In time she started to flourish in the retirement home community despite her peers being an average 20 years older than her. The constant social activity continued to heal her brain and sent a jolt of confidence that would hardwire into her mind. She even surprised me with her renewed abilities by beating me in games like Wii Bowling! Outside events that channeled her passion for music helped heal her too, as I had taken her to see her favorite band, Def Leppard, more than a handful of times over the years while she continued to fight epilepsy. Soon, a beautiful ping-pong effect developed where her hearing about the work I was doing with the Epilepsy Foundation motivated her to continue to make even more strides to better herself which in turn motivated me to push myself even further with involvement in the foundation.
After it had been a full year of being seizure free at her retirement home, she was able to move back into her own apartment and begin working again. It had been a 3-year journey since that fateful second seizure and I was so incredibly proud of her. There was a joyous combination of feeling like I was a proud parent and guide to her while also being a proud son that never let her feel like she couldn’t achieve something. While she still suffered from aphasia and was slightly embarrassed by it, over time it diminished to the point of near invisibility. While I would always still need to be my Mom’s iPhone IT consultant every time I visited her, she had essentially fought and clawed her way back to her old self. By finding the right specialists, having a positive attitude, craving more knowledge about her condition, embracing my unyielding support, and taking one day at a time, my Mom proved to me that anyone could do anything they want if they put their mind to it. She was incredibly happy and beamed with pride when she found out I had joined the associate board of the Epilepsy Foundation of Greater Chicago. I recall her screaming with joy when I told her I had helped raise tens of thousands of dollars with my involvement in the Epilepsy Foundation’s Casino Night. She was so proud of me, as I was of her.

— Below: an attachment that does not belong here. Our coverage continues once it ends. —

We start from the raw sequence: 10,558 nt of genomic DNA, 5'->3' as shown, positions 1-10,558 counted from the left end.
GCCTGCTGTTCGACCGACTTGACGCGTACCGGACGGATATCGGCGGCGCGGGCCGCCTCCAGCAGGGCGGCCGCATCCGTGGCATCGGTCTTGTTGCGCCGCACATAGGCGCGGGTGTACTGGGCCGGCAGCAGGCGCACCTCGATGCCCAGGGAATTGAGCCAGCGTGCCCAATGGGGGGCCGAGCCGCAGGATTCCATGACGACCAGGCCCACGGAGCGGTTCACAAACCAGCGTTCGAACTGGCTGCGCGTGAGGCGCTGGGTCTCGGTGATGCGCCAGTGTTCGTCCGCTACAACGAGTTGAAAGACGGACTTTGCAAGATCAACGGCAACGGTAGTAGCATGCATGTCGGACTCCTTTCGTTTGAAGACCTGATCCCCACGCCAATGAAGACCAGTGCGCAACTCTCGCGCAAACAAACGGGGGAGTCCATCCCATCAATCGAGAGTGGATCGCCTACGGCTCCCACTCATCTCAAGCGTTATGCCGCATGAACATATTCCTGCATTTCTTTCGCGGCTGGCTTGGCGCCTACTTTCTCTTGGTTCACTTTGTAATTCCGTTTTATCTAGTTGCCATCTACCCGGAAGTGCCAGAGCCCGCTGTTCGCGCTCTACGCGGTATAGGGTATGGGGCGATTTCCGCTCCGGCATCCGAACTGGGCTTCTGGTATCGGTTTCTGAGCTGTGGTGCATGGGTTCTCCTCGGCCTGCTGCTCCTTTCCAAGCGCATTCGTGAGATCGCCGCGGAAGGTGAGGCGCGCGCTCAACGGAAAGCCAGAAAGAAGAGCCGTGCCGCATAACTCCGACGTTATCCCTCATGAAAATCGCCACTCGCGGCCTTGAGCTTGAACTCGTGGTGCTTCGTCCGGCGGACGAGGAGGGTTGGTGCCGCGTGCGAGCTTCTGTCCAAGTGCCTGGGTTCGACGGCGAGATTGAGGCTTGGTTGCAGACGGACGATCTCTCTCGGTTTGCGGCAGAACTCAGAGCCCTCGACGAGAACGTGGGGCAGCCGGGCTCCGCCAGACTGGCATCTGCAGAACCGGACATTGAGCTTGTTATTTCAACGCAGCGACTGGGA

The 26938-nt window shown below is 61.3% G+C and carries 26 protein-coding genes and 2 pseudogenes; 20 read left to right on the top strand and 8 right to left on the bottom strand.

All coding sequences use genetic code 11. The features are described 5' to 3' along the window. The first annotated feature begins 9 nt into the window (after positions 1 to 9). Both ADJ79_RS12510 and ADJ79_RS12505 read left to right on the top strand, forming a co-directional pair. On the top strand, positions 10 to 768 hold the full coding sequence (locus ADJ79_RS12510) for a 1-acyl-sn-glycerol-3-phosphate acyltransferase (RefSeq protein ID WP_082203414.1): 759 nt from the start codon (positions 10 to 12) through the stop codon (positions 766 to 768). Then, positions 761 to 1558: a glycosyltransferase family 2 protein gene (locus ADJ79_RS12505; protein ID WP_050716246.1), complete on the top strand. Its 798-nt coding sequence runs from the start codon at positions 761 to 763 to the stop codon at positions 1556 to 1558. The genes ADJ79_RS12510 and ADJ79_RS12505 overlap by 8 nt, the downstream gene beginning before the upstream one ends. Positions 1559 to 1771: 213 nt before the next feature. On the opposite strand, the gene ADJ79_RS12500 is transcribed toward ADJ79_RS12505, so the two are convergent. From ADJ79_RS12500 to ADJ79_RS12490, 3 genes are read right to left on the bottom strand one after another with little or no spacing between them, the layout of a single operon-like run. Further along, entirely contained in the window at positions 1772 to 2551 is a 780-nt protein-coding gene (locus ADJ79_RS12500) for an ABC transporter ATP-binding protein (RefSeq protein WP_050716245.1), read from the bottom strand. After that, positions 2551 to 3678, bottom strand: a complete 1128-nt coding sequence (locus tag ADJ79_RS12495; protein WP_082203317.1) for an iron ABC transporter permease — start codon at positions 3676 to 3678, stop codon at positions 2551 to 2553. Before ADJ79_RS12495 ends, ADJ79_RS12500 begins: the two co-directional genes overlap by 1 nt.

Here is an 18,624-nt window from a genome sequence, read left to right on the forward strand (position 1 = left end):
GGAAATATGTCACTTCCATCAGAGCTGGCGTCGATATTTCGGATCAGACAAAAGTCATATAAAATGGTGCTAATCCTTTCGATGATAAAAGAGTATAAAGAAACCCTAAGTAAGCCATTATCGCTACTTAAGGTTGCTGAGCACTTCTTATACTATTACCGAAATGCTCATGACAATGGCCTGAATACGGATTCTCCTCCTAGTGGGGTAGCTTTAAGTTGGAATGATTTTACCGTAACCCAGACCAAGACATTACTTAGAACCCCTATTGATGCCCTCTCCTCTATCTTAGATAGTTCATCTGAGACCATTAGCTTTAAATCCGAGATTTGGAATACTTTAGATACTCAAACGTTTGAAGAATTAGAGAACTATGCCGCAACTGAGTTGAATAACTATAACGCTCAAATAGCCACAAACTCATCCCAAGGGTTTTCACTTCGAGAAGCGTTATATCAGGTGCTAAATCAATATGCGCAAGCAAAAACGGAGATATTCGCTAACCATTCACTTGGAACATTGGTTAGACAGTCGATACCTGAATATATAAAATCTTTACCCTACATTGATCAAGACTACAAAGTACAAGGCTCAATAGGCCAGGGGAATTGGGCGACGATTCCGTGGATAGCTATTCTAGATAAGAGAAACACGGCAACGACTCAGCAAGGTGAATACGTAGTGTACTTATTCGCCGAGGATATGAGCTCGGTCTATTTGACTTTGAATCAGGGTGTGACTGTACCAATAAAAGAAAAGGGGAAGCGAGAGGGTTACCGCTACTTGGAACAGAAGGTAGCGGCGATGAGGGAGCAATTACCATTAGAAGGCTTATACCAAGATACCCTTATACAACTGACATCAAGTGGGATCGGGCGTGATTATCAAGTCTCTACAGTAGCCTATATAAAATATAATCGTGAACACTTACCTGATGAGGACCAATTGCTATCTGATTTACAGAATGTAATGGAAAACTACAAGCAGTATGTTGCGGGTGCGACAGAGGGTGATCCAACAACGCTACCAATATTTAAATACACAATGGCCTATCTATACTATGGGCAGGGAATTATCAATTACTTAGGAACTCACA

On February 6th, 2023, I lost my Mom to a massive stroke. She left this world peacefully in my arms. Prior to the stroke, she had been seizure-free for 3 years. She won her battle with epilepsy and won the war of true bravery. I look back and often curse the first seizure that altered the course of our lives. However, it was also a blessing in disguise as it transformed our relationship into something incredibly beautiful – the perfect mixture of a tightly bonded parent/child relationship, an unwavering friendship, and a love that was layers deep from all the hardships we overcame together. I miss her so so much and will draw from the strength she showed and carry that forward in my life. If just one person reading this is able to find strength in their battle with epilepsy through my Mom’s courageous story, then her legacy can live on through others.